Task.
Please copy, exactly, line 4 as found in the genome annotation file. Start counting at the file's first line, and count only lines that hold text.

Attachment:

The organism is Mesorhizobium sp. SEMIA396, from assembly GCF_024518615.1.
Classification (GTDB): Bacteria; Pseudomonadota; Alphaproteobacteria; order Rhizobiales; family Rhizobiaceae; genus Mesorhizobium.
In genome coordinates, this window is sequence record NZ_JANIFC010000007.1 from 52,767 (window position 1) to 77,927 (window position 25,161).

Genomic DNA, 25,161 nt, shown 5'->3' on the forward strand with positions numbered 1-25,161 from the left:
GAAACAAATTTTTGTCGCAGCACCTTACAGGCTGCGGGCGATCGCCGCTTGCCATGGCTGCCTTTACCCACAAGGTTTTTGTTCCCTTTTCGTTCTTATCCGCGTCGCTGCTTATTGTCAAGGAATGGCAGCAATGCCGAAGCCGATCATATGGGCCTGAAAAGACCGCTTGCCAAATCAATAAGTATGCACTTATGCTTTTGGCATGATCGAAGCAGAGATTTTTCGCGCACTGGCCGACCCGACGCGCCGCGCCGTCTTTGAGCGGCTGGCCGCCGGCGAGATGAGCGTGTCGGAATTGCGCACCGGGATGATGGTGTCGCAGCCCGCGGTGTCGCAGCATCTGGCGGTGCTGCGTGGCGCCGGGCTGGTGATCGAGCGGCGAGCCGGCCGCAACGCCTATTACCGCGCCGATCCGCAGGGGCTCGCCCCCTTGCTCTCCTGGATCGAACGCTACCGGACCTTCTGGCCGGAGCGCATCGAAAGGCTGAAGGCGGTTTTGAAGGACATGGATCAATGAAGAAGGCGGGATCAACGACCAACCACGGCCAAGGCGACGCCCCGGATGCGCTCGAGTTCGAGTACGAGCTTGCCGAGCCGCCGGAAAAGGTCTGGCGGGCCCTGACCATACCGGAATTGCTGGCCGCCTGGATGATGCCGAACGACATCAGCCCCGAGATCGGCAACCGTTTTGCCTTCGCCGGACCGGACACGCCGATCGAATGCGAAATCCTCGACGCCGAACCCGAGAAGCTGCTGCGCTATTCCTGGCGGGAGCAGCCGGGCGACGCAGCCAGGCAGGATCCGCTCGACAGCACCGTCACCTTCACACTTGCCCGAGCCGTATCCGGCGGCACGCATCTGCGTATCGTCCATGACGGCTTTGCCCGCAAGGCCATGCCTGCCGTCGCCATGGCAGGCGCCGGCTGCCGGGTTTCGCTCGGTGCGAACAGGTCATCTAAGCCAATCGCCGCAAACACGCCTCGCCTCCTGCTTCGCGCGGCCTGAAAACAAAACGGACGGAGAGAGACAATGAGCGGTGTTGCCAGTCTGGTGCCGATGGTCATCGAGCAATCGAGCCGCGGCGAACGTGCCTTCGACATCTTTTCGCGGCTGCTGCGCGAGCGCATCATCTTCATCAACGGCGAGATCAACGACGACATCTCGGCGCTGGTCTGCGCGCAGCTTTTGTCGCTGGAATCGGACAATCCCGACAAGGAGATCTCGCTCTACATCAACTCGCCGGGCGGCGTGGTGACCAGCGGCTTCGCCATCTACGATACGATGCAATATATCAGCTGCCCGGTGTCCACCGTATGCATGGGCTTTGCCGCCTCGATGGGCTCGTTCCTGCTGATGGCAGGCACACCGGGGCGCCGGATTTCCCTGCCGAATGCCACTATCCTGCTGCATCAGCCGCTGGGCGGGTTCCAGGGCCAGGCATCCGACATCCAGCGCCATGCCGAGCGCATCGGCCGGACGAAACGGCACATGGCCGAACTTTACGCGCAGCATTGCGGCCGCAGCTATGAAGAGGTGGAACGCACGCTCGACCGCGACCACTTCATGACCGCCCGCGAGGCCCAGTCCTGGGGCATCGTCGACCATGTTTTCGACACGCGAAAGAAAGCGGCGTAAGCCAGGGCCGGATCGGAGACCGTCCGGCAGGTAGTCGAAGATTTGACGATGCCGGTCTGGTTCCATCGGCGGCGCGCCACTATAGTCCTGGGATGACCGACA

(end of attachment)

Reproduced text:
Genomic DNA, 25,161 nt, shown 5'->3' on the forward strand with positions numbered 1-25,161 from the left: